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How is Coding Becoming More Inclusive for Students and Graduates

Coding has traditionally been a sphere dominated by men. However, recently there have been many inspiring women, trans and non binary students and graduates who have been changing this, creating a more inclusive working environment for women, trans and non binary people and blazing a trail for their peers. We chatted with one such person, Ellie Foote, a CodeOp graduate, about her path and how tech is opening up to people of all genders, colours, and sexualities.

Jul 21, 2022
  • Education
How is Coding Becoming More Inclusive for Students and Graduates

Please tell us about yourself and your connection with CodeOp.

I did CodeOp's remote full-stack development bootcamp earlier this year, then briefly worked for them as a teaching assistant before I started my current role as an apprentice software engineer in a large tech company.

How would you describe the education you get on the program?

For me, the most useful parts of doing the program were accountability and community. Participating in the bootcamp motivated me to fully dedicate myself to learning to code, whereas before I had just been studying random things on my own. It was also super nice to study with a group of women all working towards the same goals.

What kind of advice would you give to someone interested in becoming a student on the program?

First - if you can study the course full time, you should! I found it very useful to be able to learn intensively, 5 days a week, for 11 weeks. However, I know studying full time is a luxury that isn't possible for everyone - if someone has unavoidable work or family commitments, I would just suggest that they commit as much time as they possibly can to the course.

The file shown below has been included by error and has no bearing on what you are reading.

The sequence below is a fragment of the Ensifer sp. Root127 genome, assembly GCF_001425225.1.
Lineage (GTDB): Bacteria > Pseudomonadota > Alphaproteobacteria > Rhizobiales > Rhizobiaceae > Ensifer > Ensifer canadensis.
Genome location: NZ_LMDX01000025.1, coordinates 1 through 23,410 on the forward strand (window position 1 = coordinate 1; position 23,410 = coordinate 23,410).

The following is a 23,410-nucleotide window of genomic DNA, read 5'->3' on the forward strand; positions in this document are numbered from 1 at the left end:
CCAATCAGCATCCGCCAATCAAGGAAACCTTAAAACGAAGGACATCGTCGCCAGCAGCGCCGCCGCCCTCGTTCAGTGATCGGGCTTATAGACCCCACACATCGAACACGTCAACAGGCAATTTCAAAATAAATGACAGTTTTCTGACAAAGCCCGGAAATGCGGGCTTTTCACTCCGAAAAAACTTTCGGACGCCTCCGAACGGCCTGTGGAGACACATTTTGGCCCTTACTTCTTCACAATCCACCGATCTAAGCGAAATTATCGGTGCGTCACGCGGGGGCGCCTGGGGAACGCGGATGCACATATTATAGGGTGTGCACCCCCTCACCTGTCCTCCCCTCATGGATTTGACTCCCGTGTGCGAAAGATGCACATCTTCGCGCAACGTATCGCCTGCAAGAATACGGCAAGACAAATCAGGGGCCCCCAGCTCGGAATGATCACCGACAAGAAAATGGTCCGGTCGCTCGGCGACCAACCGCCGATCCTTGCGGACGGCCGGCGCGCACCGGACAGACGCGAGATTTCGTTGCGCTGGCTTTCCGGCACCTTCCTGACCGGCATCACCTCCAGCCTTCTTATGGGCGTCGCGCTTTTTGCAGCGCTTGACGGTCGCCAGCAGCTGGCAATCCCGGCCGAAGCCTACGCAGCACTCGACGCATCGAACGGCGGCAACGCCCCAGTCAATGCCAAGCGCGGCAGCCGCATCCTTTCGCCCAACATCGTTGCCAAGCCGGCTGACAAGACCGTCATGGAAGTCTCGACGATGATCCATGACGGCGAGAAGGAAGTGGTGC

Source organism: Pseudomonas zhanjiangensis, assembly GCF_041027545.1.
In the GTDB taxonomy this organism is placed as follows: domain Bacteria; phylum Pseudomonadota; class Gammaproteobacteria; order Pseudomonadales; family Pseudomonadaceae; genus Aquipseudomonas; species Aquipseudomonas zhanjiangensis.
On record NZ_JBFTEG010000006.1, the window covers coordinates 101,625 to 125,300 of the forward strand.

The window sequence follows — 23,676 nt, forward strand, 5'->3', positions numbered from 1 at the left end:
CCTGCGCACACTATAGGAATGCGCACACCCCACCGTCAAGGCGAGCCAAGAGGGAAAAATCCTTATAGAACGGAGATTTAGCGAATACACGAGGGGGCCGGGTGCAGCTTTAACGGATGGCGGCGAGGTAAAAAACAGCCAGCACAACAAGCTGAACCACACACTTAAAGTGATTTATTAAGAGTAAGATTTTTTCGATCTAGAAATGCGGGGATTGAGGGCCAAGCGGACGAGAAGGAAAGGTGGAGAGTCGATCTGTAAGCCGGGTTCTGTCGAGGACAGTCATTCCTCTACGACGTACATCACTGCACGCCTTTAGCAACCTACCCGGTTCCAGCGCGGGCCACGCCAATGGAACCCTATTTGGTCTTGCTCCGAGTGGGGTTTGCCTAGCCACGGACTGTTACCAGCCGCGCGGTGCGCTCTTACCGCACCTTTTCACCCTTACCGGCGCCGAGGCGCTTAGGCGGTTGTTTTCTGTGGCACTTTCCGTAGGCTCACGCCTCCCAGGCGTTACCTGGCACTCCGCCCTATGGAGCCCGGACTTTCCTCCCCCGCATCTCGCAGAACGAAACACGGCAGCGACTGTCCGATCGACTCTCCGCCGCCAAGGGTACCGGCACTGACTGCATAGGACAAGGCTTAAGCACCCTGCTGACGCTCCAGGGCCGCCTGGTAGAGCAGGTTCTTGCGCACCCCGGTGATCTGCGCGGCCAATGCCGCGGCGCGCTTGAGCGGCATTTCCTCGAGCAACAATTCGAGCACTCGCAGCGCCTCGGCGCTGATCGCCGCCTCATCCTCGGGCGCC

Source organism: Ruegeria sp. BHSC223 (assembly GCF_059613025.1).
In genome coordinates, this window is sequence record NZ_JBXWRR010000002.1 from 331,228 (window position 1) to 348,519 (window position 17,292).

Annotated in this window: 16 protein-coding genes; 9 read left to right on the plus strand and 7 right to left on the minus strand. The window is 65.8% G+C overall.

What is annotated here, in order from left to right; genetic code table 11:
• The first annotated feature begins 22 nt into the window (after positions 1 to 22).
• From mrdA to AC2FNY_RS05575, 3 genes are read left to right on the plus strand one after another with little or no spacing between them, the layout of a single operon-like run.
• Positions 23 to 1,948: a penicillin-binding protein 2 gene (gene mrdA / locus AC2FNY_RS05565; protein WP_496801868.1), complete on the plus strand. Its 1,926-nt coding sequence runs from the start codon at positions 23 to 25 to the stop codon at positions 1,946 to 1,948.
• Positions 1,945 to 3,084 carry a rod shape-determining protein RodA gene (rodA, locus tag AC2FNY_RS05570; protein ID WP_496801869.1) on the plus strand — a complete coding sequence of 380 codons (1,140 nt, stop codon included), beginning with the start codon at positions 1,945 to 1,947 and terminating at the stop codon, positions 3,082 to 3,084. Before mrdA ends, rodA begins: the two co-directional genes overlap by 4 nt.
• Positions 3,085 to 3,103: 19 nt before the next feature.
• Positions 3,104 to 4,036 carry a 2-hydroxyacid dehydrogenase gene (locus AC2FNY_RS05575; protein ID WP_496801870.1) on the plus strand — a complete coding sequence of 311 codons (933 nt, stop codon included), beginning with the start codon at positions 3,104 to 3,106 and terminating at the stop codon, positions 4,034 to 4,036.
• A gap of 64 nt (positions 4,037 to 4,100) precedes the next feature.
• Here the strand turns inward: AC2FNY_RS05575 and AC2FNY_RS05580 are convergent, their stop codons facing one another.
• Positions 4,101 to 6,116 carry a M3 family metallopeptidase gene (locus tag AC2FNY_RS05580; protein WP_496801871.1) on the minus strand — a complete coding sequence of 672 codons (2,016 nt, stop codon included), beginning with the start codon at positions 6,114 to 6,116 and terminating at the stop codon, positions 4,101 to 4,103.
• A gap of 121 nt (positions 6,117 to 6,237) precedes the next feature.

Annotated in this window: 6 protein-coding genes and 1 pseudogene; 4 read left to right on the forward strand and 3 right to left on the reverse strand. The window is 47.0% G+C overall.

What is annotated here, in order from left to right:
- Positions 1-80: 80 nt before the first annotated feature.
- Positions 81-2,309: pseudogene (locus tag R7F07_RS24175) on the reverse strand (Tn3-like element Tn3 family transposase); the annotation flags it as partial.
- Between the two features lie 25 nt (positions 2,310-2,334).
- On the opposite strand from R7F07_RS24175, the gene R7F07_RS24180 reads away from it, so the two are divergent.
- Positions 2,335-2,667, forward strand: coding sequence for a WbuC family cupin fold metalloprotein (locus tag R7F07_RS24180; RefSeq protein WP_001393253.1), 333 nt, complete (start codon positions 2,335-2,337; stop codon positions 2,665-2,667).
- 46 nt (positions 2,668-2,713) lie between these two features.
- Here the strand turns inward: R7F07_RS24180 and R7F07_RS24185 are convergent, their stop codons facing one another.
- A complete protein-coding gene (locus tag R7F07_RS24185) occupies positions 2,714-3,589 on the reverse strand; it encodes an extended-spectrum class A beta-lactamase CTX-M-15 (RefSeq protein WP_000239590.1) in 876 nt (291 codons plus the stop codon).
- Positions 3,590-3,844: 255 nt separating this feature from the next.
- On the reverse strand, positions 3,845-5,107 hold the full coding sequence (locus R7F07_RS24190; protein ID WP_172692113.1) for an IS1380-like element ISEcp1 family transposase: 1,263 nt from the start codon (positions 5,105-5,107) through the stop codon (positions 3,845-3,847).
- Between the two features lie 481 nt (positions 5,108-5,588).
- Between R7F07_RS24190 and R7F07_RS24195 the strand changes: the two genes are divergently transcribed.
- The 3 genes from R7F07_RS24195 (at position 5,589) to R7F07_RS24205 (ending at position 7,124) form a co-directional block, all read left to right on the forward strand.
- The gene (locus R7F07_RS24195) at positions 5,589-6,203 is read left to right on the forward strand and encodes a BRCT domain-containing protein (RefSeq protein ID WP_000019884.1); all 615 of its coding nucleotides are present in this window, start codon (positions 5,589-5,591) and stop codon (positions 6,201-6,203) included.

Second - do the pre-work on basic HTML, CSS, and Javascript! It gives you a great foundation so you are not going into the course with zero knowledge of the basics.

How do you feel the tech sector can become more inclusive?

Providing training that is specifically targeted to people who don't identify as cis men, and is delivered in an inclusive environment, is an amazing start. Even better if that training can be fully or partially subsidised, given the challenges that women can face when changing careers due to their lower levels of savings and the fact they carry a disproportionate high burden of caring responsibilities.

Can you think of any stories about the school which reflect what it aims to achieve?

When I was finishing up the bootcamp and preparing to look for my first job in tech, one of the things I did was reach out to other CodeOp alumnae to have (virtual!) coffee and learn more about their journeys since they graduated. It was eye-opening to see just how many possibilities there were - I met graduates working as full-stack developers, front-end, back-end, in big companies, in start-ups, and so on. I think it really shows that CodeOp gives women+ the skills and tools they need to make the transition to tech.

Article written in association with CodeOp.

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Joel Durston

Author

Content Manager at Keystone Education Group, living and working in Oslo, Norway. I love helping prospective international students find their dream degree, university, and study destination through articles like these and social media. Outside of work, I enjoy sports, especially football and racket sports, and seeing the world.